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Jamaican Actress Dianne Dixon Celebrates New Role In Emmy Award Winning Web Series We Speak New York

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Written by Staff Writer

Award winning Jamaican born actress Dianne Dixon was the belle of the ball as the she joined fellow cast and crew members of the Emmy winning web series We Speak New York at the show’s Season two premiere and launch, held at the Museum of The Moving Image in Queens, New York on Wednesday May 9.

We Speak New York is a series of dramas about the lives of working class immigrants who come from all over the world to make New York their home. The show is created by the Mayor’s Office of Immigrant Affairs and the City University of New York. It is designed to assist adult immigrants for whom English is a second language in improving their understanding of English by watching the series, as well as to learn about their rights to city and community services. The show deals with topics as diverse as workers and immigration rights, the struggle to make ends meet in New York City, family issues and early childhood education, among others.

Season One of the series was titled We Are New York.

Dixon, last seen onstage in the world premiere production of the new musical Falling in Love With Mr. Dellamort at The Slipper Room , made a bold red carpet statement in a green African inspired dress with dramatic black turban, which paid homage to the character she plays on the show.

She appears in the episode Cesar’s Journey as Nana Aidoo, an African born ESL (English as a second language) teacher who helps guide a group of frightened and unsettled immigrants achieve a better understanding of American life through her work with them inside and outside the classroom.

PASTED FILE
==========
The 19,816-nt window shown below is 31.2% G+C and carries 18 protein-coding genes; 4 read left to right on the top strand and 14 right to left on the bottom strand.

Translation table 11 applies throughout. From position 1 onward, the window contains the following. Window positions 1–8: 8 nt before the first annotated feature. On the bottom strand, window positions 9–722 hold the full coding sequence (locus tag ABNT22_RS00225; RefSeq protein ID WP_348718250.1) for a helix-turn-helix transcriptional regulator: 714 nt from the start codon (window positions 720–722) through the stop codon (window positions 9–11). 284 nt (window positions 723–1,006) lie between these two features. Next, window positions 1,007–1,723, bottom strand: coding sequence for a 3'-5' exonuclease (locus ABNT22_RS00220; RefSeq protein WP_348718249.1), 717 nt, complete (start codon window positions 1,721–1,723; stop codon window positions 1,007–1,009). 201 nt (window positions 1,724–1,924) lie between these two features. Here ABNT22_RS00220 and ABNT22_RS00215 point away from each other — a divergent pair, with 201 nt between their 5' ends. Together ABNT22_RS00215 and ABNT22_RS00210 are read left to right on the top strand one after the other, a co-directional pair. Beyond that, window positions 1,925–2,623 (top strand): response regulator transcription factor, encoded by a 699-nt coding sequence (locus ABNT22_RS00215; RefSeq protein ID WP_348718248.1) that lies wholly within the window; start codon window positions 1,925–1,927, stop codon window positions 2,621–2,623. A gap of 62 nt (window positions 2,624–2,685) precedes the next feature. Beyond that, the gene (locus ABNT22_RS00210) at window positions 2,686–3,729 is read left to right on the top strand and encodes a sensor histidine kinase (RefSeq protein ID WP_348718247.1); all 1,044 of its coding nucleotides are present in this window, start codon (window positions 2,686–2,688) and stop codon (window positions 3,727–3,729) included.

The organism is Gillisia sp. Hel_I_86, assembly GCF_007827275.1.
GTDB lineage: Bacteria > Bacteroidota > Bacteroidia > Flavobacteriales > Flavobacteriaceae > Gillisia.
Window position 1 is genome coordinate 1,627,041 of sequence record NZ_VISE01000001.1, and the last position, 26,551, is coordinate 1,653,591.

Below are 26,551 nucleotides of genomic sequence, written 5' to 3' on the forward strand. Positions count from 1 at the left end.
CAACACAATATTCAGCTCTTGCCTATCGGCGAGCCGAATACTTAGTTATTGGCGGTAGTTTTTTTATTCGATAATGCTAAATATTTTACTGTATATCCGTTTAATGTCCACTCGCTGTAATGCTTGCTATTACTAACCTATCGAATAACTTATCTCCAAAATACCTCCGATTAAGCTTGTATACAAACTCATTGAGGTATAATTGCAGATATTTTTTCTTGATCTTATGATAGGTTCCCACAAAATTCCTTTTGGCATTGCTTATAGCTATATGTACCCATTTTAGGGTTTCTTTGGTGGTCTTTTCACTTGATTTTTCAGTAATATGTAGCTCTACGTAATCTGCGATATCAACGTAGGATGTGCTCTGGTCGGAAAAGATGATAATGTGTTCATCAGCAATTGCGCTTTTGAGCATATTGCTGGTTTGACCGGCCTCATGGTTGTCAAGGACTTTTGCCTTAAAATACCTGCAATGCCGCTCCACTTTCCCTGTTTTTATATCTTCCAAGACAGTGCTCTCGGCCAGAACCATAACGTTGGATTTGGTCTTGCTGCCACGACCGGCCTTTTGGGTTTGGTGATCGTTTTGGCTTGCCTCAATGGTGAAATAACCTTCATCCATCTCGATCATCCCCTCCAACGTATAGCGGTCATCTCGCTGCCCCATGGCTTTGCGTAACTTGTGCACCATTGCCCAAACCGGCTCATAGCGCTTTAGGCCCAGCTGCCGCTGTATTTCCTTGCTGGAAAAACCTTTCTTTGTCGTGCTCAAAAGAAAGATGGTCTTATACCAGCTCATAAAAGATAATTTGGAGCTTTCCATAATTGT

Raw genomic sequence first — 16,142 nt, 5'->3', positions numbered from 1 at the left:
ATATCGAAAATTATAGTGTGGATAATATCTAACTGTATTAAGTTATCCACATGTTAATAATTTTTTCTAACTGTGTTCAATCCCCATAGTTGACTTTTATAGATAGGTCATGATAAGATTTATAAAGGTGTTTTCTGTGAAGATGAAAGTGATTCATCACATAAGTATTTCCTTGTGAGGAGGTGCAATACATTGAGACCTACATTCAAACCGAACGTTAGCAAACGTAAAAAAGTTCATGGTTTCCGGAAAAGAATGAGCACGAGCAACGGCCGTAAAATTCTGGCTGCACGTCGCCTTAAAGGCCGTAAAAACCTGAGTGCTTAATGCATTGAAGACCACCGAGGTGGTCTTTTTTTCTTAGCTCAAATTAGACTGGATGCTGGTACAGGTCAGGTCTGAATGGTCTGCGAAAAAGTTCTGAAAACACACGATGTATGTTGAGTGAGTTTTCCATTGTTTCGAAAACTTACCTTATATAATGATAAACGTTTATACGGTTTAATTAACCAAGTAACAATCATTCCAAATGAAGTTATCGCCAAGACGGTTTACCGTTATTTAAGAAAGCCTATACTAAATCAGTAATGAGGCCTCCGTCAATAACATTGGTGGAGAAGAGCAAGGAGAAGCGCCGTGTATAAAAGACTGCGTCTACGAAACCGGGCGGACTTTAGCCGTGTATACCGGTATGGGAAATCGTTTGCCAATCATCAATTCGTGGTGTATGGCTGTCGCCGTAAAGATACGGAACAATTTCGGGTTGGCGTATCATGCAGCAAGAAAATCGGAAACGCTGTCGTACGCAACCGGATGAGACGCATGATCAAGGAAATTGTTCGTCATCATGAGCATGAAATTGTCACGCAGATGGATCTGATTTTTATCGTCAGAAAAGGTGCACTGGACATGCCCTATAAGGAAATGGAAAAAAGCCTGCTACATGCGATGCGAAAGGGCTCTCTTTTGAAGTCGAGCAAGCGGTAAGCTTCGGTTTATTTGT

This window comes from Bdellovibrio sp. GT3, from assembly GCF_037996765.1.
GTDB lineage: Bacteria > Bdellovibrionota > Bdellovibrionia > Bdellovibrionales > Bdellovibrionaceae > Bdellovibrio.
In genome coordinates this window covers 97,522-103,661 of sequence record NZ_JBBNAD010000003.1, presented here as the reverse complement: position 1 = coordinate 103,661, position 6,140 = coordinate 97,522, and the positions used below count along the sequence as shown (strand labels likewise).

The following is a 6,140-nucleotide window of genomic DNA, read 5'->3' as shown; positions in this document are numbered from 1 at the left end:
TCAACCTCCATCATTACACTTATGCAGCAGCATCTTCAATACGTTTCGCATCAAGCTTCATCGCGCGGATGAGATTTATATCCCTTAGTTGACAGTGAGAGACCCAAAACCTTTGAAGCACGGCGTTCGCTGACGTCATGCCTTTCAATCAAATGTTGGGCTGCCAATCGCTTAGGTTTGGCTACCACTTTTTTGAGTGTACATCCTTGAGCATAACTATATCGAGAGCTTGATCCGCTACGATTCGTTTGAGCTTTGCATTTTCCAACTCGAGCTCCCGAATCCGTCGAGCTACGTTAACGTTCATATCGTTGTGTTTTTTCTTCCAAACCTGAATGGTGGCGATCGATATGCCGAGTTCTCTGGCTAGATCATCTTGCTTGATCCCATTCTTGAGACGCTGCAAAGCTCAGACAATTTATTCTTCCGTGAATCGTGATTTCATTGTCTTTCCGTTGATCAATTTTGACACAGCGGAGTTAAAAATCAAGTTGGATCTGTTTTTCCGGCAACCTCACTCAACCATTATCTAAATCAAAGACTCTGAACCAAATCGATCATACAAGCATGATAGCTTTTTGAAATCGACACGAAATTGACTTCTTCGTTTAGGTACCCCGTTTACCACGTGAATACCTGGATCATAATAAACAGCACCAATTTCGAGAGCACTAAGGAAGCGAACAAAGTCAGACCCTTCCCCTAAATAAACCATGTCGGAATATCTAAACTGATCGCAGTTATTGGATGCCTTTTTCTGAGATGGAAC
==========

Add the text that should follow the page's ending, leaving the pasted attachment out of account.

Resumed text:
Dixon describes her as a “Wise, thoughtful and humorous woman with great empathy who remembers all too well her own arrival and difficult adjustment to life in the USA as a non English speaking immigrant and who uses her own stories and experiences to support and inspire her students.”

For Dixon, an actress who has become renowned for her affinity with difficult accents, the role was yet another opportunity for her to “speak in tongues.” In a career spanning nearly fifteen years she has played characters from throughout the Caribbean , all over the United states as well as both east and west Africa.

She has never had formal dialect training but has always had an extremely sharp ear and a talent for imitation.

“Everywhere I travel, I always pay special attention to the local dialects- the rhythms, cadences and music in the voices of the people,” she says. “And I’ve always been a very good mimic so I pick up on that easily and it just lodges in my memory, ready to be to be rolled out on the right occasion.”

Having visited Africa, and Ghana in particular on several occasions, she says the character of Nana was like coming home to her.

“I just felt that I knew Nana Aidoo very well,” she says. “I’ve met women just like her on so many occasions during my trips to Africa. And our amazing writer- director George Lavoo, really gave me the license to create her in my own way, very organically, and I hope viewers will feel that sense of authenticity when they see the show.”

We Speak New York premieres on June 1 and can be seen online.

See also: We Are New York 

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